The Health Benefits of Zinc

Zinc is a mineral found in almost every cell and is an essential nutrient for the body. Zinc is available in various food sources and is also made available as supplements (as single-ingredient or multi-vitamins).

1. Benefits of zinc

Zinc promotes biochemical reactions in the body by stimulating activity in about 100 enzymes. Zinc is essential for a healthy immune system, aids in wound healing, helps maintain the sense of smell and taste, supports normal growth and development, and is essential for DNA synthesis. In the form of zinc salts, it helps fight against pathogens when directly applied.

The ingestion of zinc salts also help in gastrointestinal infections, providing antimicrobial action in the GI tract. Zinc salts are also used as lozenges, to help kill bacteria and viruses. It should be noted however, that the administration of zinc to fight against pathogens without damaging tissues, is still being studied.

2. Food sources of zinc

Oysters are found to be rich in zinc. Other food sources that contain zinc, albeit a lesser degree, include sunflower seeds, pumpkin seeds, nuts, whole grains, beans, and most animal proteins. Phytates, a compound found in legumes, cereals, and grain breads, may decrease the absorption of zinc.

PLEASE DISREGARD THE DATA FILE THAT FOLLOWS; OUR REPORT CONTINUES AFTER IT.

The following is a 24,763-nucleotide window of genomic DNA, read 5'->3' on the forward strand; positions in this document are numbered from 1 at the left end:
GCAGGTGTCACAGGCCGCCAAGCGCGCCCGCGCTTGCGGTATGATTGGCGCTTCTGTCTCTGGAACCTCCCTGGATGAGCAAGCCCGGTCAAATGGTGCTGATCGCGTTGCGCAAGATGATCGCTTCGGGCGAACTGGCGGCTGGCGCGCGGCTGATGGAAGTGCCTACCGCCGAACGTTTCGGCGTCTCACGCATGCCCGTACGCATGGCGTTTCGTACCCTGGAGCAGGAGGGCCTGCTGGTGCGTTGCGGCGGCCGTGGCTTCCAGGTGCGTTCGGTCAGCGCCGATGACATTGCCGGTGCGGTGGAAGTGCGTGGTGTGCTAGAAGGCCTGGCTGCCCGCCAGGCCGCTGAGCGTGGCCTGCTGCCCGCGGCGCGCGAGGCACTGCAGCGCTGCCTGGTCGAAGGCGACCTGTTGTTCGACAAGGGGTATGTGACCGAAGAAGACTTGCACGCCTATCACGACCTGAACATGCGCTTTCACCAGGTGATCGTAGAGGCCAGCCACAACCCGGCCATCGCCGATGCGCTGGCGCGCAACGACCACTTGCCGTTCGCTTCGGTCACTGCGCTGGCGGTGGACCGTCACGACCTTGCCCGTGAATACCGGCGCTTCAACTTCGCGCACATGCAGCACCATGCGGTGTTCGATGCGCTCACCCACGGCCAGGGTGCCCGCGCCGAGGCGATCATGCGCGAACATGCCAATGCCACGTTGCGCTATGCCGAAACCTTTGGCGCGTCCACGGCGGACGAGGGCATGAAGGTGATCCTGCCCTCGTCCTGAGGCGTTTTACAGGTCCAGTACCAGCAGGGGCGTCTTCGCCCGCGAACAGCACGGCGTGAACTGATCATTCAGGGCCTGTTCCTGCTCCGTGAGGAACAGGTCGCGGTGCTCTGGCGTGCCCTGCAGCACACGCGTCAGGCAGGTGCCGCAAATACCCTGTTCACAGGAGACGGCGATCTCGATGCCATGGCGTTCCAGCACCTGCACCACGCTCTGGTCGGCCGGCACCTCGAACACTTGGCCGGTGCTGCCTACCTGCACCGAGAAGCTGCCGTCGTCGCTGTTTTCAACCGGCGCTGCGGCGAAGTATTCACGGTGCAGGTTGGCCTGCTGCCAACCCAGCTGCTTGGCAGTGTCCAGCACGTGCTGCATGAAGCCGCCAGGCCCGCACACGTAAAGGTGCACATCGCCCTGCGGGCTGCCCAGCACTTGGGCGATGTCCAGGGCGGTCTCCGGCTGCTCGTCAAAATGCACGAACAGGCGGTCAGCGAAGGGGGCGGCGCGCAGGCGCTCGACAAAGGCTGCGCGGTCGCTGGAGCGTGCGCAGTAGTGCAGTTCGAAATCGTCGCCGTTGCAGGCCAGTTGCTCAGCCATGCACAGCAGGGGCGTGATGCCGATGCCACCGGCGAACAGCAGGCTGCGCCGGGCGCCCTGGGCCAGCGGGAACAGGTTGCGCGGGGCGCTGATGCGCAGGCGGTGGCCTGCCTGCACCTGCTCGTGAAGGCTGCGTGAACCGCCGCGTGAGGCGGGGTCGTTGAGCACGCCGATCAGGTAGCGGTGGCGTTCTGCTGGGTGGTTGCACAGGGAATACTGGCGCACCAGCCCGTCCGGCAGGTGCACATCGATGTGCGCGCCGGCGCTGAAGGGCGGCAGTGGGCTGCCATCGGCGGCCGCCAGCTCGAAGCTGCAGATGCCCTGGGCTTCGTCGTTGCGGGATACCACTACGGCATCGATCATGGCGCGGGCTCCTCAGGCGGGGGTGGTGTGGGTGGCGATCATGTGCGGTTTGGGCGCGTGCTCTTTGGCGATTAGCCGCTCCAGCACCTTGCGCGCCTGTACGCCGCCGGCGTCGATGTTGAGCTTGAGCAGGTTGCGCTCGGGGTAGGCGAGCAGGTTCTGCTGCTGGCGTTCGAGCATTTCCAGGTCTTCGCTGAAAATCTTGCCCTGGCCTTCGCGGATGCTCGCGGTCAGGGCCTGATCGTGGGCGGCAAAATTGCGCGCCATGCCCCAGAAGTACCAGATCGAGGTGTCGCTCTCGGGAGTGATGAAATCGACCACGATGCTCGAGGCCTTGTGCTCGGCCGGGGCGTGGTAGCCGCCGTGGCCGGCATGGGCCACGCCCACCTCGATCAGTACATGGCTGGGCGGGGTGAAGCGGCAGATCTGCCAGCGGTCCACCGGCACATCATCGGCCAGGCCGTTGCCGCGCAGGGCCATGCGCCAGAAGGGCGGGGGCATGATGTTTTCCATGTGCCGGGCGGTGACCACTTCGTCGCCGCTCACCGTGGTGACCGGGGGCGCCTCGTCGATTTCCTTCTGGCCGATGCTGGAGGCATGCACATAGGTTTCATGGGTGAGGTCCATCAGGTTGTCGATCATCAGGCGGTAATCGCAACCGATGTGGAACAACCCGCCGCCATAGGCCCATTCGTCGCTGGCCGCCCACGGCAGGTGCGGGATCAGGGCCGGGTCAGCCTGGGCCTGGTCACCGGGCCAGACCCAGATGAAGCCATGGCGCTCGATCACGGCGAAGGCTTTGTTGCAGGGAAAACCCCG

3. Recommended dosage

According to the Recommended Dietary Allowance (RDA), the recommended dosage of zinc for healthy individuals varies across age groups. For infants from 0 through 6 months, 2.0 mg of zinc per day is recommended. The recommended dosage for zinc is 3 mg per day for those 7 months to 3 years, 5mg for those 4 to 8 years, and 8 mg for those 9 to 13 years.

Those 14 and above are advised to take 11 mg of zinc for males, and 9 mg for females. Higher dosages may be needed for pregnant and lactating women. The RDA suggests 13 mg of zinc for women who are pregnant at age 14 to 18 years, and 11 mg for those pregnant at age 19 years and up. About 14 mg is the dosage recommended for lactating women at age 14 to 18, and 12 mg for lactating women at age 19 and up.

3. Zinc deficiency

Zinc deficiency may result to skin lesions, hair loss, diarrhea, poor taste, smell, and eyesight, malfunction of said organs, wasting of body tissues, and, even death. Congenital abnormalities may also lead to Acrodermatitis enteropathica.

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Jean Helmet runs a series of health websites, We offer a free health book for subscribers to our websites newsletter. We cover everything you need to know on nutrition and how to improve your general overall health. Check out our nutrition e-book, for more information on nutrition and the products we use.

By: Jean Helmet